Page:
Financial markets are notoriously slow in August, the month of lowest trading volumes, when bankers follow their clients to the beach. But “slow” can be a deceptive term in business as in life, given that lower volume and less liquidity in a market can make it more volatile, and more susceptible to speculation.  If you buy or sell 1,000 shares of a company, you are far more likely to influence that stock price on a day when only 5,000 shares trade hands than on a day when 100,000 shares trade hands. 

That same dynamic applies to anyone seeking to influence the outcome of any event: your influence increases the fewer people are engaged.  Which is what makes this such a dodgy month, and the current news headlines so ominous.

And now, I’m off to the beach for a week.  It’s August, after all.

Andres Martinez is editorial director of Zocalo Public Square, for which he writes the Trade Winds column.

Events Calendar: August 2011


Grab the family and enjoy “The Bounty of the County” at this year’s fair, which features games, rides, food pavilions, carnival rides, livestock pavilions and concerts by The Beach Boys, The Four Tops, Pat Benatar and REO Speedwagon. Through Aug. 14. 10 a.m. (weekends), 11 a.m. (weekdays); entrance until 10 p.m., fair closes at 11 p.m., carnival closes between 11 p.m. and midnight. $12 (general), $9 (seniors and children, 6-12), free (children, 5 and younger); rides extra. Ventura County Fairgrounds, 10 W. Harbor Blvd., Ventura. (805) 648-3376. ” title=”” target=”_blank”>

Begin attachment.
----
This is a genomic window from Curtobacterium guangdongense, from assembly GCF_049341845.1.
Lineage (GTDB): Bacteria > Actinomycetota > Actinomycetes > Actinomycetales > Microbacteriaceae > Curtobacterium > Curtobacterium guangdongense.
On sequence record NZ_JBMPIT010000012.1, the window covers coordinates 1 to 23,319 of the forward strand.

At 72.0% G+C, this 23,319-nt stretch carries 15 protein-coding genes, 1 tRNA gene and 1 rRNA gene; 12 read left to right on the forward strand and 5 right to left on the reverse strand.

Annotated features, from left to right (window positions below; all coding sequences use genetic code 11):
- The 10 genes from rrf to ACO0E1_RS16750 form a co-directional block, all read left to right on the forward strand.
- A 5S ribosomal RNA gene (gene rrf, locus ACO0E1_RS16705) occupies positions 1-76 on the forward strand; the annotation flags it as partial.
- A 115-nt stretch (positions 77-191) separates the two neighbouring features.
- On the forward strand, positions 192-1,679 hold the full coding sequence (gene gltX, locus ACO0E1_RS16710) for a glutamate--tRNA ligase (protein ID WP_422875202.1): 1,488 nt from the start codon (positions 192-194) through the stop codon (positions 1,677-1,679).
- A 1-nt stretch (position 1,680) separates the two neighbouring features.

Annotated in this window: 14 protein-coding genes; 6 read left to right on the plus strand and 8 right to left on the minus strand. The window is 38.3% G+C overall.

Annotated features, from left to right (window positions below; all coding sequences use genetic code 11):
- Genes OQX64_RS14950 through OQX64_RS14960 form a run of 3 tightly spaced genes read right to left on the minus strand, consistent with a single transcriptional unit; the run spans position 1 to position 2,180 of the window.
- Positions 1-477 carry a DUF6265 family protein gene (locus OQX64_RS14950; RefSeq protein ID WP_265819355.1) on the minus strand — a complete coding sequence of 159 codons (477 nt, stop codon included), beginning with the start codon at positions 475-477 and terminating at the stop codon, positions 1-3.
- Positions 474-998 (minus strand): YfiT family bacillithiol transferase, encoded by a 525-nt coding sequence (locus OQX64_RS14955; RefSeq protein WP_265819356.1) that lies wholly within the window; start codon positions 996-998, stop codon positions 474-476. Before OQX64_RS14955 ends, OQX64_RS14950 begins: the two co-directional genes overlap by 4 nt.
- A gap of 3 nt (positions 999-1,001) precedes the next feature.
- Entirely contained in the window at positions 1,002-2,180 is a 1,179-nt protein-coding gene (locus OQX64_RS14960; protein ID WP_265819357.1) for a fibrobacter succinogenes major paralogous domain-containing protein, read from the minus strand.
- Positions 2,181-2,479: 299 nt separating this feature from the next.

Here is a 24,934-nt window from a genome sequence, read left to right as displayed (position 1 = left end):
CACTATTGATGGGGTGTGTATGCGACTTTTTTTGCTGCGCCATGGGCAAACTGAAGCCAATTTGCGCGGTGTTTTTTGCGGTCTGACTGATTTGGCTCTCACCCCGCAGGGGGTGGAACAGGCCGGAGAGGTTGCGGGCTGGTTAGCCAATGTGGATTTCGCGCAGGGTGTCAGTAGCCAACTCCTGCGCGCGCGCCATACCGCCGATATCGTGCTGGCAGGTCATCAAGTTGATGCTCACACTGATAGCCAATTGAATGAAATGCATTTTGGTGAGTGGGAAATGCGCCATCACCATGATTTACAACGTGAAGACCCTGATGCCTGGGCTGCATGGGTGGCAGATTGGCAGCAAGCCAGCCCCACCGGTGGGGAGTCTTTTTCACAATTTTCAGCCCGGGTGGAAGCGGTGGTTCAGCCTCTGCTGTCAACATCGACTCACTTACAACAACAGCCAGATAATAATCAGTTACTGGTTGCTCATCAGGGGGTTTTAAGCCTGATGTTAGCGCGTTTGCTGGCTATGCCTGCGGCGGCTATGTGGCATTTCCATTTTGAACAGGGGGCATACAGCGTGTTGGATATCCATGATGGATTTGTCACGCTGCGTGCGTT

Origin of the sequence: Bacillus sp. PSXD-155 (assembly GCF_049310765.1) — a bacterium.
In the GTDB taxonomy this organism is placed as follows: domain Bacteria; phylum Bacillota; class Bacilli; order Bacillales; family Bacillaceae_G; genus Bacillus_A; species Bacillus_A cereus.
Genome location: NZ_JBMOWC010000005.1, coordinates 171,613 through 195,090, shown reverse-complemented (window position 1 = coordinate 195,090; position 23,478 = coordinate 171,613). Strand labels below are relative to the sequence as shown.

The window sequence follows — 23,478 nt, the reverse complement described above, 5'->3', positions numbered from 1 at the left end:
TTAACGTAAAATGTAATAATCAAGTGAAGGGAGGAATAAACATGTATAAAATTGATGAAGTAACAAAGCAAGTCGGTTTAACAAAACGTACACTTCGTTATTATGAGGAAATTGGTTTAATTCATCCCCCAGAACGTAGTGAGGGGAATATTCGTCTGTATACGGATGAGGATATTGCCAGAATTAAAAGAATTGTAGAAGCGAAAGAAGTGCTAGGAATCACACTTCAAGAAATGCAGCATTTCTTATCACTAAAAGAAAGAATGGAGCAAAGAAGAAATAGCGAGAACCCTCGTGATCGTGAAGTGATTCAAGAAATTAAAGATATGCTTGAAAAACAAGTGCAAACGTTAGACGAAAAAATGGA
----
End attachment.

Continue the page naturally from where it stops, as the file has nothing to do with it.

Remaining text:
Head outdoors to see the Bard’s controversial tragicomedy — featuring Shylock, a Jewish moneylender intent on revenge — during the final weekend of the Kingsmen Shakespeare Company’s 15th season. Through Aug. 7. 5:30 p.m. (grounds open for picnicking), 8 p.m. (show). $15 (adults), free (18 and younger). California Lutheran University, Thousand Oaks. (805) 493-3014.